How much fertilizer should I use? Fertilizer application rates should be as low as possible and still produce a high quality lawn. Over-fertilization weakens your lawn and causes excess leaf growth. As a general rule, if the amount of Nitrogen (N is the first number in the analysis) is between 5 and 12, the application rate should be 8 pounds per 1,000 square feet. Any N number over 19 should be applied at a rate of 4 pounds per 1,000 square feet. Always follow the recommended rate stated on the bag.
When should I fertilize? The best time to fertilize a lawn is when it is actively growing. For Nothern lawns (Cool Season grasses), begin the fertilization program as the grass begins to grow in the spring and reduce applications as the weather gets hotter. When cooler weather returns in the fall, the lawn can again be fertilized. A late fall fertilizer application after the first frost can increase lawn quality the following spring. For Cool Season grasses, it is usually best to concentrate a larger amount of nitrogen during the early fall growing period and a lesser amount in the spring. Southern lawns (Warm Season grasses), flourish during the warmer summer months, and therefore tend to require fertilizing shortly after green-up in the spring and again in the late summer months. For Warm Season grasses in southern areas, it is best to concentrate a larger amount of nitrogen during the early-late spring applications and a lesser amount in the fall. The fertilization program should start just after spring green-up and stop about two months before the average frost date in the fall. Frequency of fertilizer applications depends primarily on the amount and form of nitrogen used. The slow-release type fertilizers can adequately feed the lawn from 6 to 10 weeks. If the lawn still looks good and is growing well after 6 to 8 weeks, wait longer for the next application.
IMPORTANT: By leaving your grass clippings on the lawn you are adding nitrogen almost continually, which can reduce the need for fertilization by as much as 25%. And, leaving the clipping on the lawn (grasscycling) helps the environment by keeping clippings out of our community landfills.
DETHATCHING: Thatch is that tightly packed layer of dead and living shoots, stems, and roots that develop between turf or grass and the soil surface. As it is, dethatching takes a little time and effort and using the wrong dethatching equipment can make it a Herculean effort when it needn’t be. Some dethatching machines have flexible, leaf rake-type tines that are ineffective in removing thatch. Spring tines that attach to a rotary mower blade aren’t good for dethatching and can damage your mower. It’s important that you use the right equipment if you are going to dethatch. Don’t attempt to remove the entire thatch layer in one treatment and do not dethatch when soil is wet; only dethatch your lawn when it is needed rather than on a routine basis.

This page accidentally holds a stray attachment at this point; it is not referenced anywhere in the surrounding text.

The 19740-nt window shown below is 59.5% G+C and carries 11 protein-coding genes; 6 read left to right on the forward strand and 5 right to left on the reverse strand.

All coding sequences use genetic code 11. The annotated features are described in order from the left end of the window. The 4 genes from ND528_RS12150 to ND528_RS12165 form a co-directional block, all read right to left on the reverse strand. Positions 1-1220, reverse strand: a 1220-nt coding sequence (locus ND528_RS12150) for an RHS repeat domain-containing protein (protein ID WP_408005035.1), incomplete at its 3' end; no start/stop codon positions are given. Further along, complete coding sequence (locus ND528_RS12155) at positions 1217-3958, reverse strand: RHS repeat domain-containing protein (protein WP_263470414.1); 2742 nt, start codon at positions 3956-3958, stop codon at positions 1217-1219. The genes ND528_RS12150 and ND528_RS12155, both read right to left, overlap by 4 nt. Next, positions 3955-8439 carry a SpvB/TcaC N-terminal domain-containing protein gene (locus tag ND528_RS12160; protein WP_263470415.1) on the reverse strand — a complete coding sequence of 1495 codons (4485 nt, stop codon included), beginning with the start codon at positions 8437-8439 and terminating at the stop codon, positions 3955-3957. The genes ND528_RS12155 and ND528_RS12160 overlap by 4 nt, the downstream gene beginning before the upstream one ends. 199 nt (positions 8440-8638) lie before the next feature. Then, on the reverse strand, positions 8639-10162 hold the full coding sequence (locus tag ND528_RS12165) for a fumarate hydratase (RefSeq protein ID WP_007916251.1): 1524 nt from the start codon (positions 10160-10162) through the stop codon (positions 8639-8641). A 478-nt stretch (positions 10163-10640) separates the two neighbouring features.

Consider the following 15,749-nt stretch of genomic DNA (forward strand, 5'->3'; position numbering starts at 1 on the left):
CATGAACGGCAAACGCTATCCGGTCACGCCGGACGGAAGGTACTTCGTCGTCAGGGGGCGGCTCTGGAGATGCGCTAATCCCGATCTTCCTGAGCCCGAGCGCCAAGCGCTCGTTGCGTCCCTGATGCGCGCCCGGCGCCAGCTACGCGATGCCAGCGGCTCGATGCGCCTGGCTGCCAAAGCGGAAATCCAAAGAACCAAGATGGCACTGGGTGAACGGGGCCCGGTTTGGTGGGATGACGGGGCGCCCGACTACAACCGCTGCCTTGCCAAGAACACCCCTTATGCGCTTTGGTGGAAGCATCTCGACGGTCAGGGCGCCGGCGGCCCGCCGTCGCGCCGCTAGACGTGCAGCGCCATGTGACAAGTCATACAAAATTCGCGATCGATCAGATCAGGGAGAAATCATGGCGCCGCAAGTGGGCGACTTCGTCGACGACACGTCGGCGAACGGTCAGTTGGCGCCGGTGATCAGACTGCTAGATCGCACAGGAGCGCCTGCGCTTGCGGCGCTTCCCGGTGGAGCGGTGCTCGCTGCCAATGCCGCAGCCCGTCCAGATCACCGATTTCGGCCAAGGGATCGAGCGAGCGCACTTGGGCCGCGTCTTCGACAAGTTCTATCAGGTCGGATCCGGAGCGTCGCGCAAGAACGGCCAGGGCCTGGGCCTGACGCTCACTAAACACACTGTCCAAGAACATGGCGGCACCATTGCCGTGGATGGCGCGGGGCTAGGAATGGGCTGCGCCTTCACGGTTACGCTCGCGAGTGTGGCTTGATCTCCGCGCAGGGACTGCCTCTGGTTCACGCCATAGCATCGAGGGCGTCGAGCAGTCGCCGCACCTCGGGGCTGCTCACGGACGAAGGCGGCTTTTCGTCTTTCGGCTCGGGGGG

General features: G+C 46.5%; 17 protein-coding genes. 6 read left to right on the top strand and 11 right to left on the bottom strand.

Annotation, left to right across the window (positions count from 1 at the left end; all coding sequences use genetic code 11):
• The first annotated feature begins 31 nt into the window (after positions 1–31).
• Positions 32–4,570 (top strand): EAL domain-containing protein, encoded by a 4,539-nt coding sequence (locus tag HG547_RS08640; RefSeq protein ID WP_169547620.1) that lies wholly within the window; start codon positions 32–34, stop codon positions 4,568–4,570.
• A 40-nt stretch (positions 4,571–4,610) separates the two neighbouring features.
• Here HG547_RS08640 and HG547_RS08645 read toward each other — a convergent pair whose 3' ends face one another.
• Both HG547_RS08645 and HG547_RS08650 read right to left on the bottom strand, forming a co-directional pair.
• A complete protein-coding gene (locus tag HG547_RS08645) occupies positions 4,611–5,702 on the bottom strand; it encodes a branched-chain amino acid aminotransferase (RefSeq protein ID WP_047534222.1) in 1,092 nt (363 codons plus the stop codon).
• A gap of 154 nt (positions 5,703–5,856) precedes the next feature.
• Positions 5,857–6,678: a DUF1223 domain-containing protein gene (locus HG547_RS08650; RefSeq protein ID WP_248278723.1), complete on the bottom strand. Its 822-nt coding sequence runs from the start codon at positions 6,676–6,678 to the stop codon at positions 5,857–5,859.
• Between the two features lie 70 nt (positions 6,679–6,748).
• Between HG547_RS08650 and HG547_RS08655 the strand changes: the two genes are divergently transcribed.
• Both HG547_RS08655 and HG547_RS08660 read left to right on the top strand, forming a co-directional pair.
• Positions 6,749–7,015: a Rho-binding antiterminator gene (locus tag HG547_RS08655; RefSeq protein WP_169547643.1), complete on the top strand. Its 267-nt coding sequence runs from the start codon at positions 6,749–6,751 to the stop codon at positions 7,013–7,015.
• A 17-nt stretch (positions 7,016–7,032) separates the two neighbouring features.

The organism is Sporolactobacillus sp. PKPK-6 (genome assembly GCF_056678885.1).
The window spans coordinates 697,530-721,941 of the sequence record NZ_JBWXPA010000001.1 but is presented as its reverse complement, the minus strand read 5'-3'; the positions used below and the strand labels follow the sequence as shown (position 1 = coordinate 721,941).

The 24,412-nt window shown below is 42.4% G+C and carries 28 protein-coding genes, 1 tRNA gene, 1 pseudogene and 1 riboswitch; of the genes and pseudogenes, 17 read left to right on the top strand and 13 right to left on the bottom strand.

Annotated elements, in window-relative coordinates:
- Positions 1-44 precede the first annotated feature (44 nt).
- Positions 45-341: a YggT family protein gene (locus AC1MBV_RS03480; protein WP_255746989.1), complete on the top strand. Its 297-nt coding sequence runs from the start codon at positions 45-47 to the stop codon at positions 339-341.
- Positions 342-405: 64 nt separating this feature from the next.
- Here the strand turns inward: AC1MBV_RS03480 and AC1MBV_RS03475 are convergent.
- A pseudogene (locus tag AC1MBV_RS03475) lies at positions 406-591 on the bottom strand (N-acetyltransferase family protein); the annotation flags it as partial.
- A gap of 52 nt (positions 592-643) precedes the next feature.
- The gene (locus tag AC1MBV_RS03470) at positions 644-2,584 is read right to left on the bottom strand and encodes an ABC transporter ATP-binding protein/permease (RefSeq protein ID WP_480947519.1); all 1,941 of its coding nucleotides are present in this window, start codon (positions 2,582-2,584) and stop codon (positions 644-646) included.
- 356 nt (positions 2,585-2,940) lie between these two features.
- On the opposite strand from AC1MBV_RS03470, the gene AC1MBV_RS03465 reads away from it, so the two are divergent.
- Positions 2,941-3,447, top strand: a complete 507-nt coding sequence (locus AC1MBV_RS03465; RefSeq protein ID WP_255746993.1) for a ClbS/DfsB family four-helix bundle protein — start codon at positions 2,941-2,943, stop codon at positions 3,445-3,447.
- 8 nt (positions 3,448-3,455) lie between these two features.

Recommendation: A little thatch is desirable, since it helps moderate temperature extremes at the soil surface and provides a cushion effect on the surface but too much thatch can present some negative consequences. To determine if your lawn has a thatch problem, remove a small, plug of turf several inches deep. Note the spongy layer of material between the turf and the soil. If this layer is more than ¾ to 1 inch thick when you compress it, you should consider having your lawn dethatched or begin a program which will encourage thatch decomposition. If you need to dethatch your lawn there are garden centres and equipment rental outlets that rent dethatchers. These machines are known as vertical mowers, verticutters, dethatchers or power rakes and they have vertically spinning blades which pull some of the material to the surface as they slice the thatch layer. Mechanical dethatching should be done in either late summer or fall when cool weather prevails. As is the rule when operating any equipment, follow the manufacturers or rental store’s operating procedures. The organic material dislodged by the dethatching machine should be removed and composted. It’s also important to note that grass clipping do not cause thatch and they are good for your lawn.